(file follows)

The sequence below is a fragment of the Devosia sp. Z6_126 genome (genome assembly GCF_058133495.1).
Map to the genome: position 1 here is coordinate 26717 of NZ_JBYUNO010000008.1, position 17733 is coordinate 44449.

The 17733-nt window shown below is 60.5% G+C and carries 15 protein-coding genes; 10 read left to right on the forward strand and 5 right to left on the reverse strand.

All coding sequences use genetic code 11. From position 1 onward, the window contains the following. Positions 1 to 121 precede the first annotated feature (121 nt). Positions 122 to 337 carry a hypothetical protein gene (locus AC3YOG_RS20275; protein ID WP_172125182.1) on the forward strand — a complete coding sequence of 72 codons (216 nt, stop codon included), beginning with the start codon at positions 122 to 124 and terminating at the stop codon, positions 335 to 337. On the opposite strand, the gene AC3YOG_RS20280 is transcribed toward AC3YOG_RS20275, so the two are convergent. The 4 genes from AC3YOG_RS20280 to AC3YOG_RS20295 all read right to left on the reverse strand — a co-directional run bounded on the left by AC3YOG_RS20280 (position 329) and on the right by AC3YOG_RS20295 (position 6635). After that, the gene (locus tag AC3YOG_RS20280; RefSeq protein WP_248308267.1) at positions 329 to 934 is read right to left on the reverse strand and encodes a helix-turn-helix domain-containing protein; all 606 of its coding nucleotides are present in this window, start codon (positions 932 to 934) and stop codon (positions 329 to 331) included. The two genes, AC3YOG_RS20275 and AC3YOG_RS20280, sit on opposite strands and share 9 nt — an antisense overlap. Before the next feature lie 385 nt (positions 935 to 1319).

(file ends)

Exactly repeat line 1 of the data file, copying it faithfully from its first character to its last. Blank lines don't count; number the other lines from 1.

The sequence below is a fragment of the Devosia sp. Z6_126 genome (genome assembly GCF_058133495.1).